A product of the Italian state education system, I went to school in the provinces of Milan and Brescia and read Classics at the University of Padua (2010-13). I further pursued my passion for ancient cultures and literatures by doing an MPhil and PhD in Classics at Magdalene and Emmanuel College, Cambridge (2013-18). Then I worked as a Language Teaching Officer in the Faculty of Classics at Cambridge (2018-20); I also was Bye-Fellow at Emmanuel College and Teaching Associate at Queens’ College (2019-20). I moved to Oxford and took up my three-year Research Fellowship at The Queen’s College in October 2020.
I am happy to supervise undergraduate theses in Classics or History on topics such as Latin literature (Cicero and early imperial prose) and Latin textual criticism (including palaeography).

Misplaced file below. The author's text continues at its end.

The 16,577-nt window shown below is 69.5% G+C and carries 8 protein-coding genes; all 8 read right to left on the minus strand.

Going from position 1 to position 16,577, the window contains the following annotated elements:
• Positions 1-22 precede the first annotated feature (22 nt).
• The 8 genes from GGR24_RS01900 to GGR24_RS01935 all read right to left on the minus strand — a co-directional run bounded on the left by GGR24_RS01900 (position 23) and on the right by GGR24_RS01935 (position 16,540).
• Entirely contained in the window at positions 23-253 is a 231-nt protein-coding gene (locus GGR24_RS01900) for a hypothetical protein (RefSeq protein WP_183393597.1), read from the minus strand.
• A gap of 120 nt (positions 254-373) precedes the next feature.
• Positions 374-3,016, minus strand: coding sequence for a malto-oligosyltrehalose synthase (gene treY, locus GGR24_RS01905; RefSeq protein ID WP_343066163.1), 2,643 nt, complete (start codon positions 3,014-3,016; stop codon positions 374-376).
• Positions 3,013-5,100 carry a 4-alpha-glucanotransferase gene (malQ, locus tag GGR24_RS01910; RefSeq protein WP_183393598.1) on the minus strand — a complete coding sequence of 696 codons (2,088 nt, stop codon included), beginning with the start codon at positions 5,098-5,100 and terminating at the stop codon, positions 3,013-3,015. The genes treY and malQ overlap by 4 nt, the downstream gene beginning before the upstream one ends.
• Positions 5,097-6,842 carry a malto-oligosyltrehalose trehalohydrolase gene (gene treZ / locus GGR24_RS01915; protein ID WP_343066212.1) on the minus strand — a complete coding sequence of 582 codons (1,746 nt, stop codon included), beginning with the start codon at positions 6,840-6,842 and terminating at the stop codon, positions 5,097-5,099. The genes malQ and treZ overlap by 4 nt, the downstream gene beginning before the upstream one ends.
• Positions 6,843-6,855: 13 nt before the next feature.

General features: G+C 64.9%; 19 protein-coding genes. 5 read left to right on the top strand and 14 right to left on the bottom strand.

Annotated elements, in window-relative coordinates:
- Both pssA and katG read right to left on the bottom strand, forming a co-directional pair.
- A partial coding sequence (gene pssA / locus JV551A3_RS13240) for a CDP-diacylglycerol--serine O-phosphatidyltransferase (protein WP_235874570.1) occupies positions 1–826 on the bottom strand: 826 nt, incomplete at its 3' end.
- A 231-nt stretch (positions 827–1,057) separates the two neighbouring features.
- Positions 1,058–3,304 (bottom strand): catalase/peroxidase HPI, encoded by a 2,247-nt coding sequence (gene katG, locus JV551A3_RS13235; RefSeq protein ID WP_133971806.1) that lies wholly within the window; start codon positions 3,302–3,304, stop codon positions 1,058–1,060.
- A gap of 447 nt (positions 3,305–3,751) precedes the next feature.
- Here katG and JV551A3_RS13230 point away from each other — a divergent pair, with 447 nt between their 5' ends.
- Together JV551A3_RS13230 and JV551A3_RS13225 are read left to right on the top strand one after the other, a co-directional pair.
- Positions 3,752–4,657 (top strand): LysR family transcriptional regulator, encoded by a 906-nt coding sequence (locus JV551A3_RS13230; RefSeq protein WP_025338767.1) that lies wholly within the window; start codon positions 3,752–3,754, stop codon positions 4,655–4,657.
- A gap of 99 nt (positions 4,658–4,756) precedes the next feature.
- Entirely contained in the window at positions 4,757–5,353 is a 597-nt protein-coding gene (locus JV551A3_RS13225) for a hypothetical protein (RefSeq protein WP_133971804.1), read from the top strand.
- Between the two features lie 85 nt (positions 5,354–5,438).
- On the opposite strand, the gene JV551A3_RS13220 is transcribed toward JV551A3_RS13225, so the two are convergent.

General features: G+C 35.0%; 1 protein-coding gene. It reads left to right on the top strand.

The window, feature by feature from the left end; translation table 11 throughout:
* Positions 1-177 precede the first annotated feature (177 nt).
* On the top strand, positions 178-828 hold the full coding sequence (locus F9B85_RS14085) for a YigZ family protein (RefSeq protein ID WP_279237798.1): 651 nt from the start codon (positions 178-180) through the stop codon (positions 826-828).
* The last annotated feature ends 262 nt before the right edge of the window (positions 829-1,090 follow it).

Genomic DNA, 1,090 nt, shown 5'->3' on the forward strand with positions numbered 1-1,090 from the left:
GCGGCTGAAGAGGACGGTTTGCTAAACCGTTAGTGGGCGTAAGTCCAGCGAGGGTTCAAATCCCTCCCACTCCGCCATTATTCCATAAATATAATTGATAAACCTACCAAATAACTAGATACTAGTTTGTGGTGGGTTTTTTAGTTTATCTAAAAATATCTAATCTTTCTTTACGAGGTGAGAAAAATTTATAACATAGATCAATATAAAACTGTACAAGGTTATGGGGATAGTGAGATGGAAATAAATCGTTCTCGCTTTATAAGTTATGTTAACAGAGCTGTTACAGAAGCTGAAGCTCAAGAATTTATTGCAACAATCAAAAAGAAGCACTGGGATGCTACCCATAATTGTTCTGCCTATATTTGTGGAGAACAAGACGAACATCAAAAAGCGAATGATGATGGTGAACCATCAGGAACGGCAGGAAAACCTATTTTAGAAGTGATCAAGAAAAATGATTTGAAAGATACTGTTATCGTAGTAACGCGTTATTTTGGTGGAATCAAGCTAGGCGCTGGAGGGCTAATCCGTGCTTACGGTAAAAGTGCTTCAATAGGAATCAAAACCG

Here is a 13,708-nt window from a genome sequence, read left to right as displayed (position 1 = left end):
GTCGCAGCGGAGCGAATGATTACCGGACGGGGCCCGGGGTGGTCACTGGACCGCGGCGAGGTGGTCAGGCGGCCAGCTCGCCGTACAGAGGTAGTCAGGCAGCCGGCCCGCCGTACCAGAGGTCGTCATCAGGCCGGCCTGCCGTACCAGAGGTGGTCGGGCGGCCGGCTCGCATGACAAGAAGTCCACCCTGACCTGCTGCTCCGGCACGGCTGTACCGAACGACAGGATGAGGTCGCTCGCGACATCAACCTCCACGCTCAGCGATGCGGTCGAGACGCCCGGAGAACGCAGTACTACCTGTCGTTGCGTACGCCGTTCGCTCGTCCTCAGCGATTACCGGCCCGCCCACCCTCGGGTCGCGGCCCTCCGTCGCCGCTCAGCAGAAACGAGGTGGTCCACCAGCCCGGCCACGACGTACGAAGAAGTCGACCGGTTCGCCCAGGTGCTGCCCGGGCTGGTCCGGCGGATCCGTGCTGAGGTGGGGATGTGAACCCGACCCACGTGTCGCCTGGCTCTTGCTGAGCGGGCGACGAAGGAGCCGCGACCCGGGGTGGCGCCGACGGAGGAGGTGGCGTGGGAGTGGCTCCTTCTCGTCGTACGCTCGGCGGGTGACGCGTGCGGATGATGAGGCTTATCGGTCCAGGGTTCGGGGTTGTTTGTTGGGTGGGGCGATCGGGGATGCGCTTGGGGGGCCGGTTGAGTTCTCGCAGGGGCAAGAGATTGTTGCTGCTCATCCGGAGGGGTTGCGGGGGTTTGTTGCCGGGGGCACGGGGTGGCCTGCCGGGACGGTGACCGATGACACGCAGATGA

Broadly, my research focuses on the reception of Latin literature from Antiquity to our times. In my doctoral thesis I studied the textual history of Cicero’s letters to Atticus in the Middle Ages and Renaissance. I am currently working my thesis into a monograph, and in the long term I plan to re-edit the whole of Cicero’s correspondence.
As a Research Fellow in Classics at The Queen’s College, I am studying a phenomenon of transmission that goes by the name of interpolation – that is, the insertion of non-authorial matter into a text. Specifically, I am surveying, comparing, and trying to explain the different attitudes of critics and readers towards interpolation in Latin classical texts from Antiquity to the Enlightenment.
The video below is of an online talk that I gave for the Queen’s College Symposium in November, 2020 entitled: ‘”This is not what I wrote”. Three ancient victims of forgery, interpolation & fake news.’